This review can be summed up in a couple of sentences: What a triumph! Do yourself a favour and buy the book. However, I would like to elaborate on this and tell you exactly why Djinn Patrol on the Purple Line by Deepa Anappara is worth your money and time.
Deepa Anappara’s debut novel, longlisted for the Women Prize for Fiction, is a part crime/part coming-of-age tale and it is told through the eyes of nine-years-old Jai who lives in the slums of an unnamed Indian city. Jai is a wanna-be detective who has grown up with crime shows on TV. In many ways Jai is a child like any other; he goes to school; he hangs out with his friends and he tries to stay out of trouble. However, he is also a child that lives in poverty and grows up in the slums, and this is one of the main themes discussed throughout the book. The main action of the story revolves around a number of children’s disappearances that occur in Jai’s slum and, naturally, Jai declares himself to be the leading detective of the cases. Whilst he tries to solve the cases Jai portrays a vivid picture of his life, the social structures and the state of the slum that is his home. Not surprisingly his depictions are depressing; there is poverty, there is hunger and there is a division between the classes that seems insurmountable. However, told through the eyes of a child there is also a lot of humour that balances out the depressing depiction that is spread throughout the story. I do not want to spoil the ending of the story but I do want to say to you, reader, ‘Brace yourself for an emotional rollercoaster!’.
There are many books out there that depict social divisions, misogyny, child abuse, you name it, but Djinn Patrol on the Purple Line is special in its ability to make you laugh and make you wishful despite all the ugliness that we encounter through Jai’s narrative. There are smells that make you wish you were there with Jai drinking tea or eating his mum’s cooking, there is laughter from his neighbours who have hope and, there are children with dreams who are capable of achieving them. It is this balance between the reality slap and the hope for a better future that makes the book magical. The choice of a very young narrator is also brilliant; his child naivety and confidence provide a relief to the gruesome nature of the crimes and make us see the world again through the hopeful eyes of a child. Deepa Anappara has written a serious book. It is a book that reflects reality, as children in India disappear by the hundreds on daily basis. It is a wake-up call to all of us who think that this is just a story; no, it is real life happening every day. In addition to this, she also explores misogyny in Indian society and the unwritten social rules that govern the role of women. These are tough topics to discuss but they need to be talked about and although they are hard to read, it is vital that we do so, for only then can change really happen.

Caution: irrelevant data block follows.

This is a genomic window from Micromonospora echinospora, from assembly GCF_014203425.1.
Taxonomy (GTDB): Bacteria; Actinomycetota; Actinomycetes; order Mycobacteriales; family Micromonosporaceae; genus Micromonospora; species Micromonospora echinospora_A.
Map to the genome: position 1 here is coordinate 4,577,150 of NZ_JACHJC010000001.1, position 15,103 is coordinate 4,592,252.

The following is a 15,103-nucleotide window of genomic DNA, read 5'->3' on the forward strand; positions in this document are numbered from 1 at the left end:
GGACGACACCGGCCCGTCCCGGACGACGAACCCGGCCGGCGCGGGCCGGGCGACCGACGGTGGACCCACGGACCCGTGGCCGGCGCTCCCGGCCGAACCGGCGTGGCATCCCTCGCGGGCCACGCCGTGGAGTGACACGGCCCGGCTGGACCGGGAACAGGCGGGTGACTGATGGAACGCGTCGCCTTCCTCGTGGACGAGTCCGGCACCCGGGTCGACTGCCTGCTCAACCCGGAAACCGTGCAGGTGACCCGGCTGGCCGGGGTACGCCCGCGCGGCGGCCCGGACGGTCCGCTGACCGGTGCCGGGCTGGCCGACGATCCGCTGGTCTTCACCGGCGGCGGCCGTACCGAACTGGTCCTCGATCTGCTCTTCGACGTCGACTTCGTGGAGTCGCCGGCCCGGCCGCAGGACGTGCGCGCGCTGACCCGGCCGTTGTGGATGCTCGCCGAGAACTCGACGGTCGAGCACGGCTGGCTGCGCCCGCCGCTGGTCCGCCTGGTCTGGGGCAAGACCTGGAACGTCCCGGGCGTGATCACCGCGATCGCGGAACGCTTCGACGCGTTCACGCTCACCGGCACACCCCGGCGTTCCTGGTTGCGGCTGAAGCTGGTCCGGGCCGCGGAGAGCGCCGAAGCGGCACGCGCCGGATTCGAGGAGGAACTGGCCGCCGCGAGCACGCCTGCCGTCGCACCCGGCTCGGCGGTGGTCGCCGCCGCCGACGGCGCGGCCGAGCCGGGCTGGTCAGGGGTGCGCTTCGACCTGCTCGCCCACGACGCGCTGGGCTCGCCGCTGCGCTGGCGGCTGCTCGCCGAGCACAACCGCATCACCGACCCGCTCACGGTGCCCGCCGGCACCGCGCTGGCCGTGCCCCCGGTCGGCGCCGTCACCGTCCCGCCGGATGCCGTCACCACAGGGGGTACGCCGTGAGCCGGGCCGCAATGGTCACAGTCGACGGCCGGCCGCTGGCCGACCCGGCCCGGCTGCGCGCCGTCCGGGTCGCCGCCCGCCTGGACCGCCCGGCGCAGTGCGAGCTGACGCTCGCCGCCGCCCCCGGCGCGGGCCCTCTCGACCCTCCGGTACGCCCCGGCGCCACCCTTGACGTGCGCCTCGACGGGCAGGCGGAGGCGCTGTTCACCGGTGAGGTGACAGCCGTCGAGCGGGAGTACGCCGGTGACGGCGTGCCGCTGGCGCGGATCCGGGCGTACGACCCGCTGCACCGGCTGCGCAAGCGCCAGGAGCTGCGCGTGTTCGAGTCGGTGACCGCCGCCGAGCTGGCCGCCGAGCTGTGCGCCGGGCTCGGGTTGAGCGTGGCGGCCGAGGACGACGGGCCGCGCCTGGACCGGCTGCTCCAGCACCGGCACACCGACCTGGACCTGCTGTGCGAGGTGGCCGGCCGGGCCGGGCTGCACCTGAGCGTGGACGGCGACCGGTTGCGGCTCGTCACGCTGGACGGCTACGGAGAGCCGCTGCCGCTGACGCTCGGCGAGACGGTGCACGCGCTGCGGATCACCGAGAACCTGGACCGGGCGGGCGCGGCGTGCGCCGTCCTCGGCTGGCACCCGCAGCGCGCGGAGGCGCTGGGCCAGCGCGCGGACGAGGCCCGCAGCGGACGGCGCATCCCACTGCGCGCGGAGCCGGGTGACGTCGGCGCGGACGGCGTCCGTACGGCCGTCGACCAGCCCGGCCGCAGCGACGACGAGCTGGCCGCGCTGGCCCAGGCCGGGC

To sum up: Do yourself a favour and buy the book. It will make you laugh; it will make you cry and most importantly it will make you think. You will root for Jai and you will hope he solves the crimes. You will stand with the poor people of the slum against the rich oppressors who live just across the wall. You will see life anew with all its beauty and ugliness, and this is what good literature is all about.
Djinn Patrol on the Purple Line is out now, published by Chatto & Windus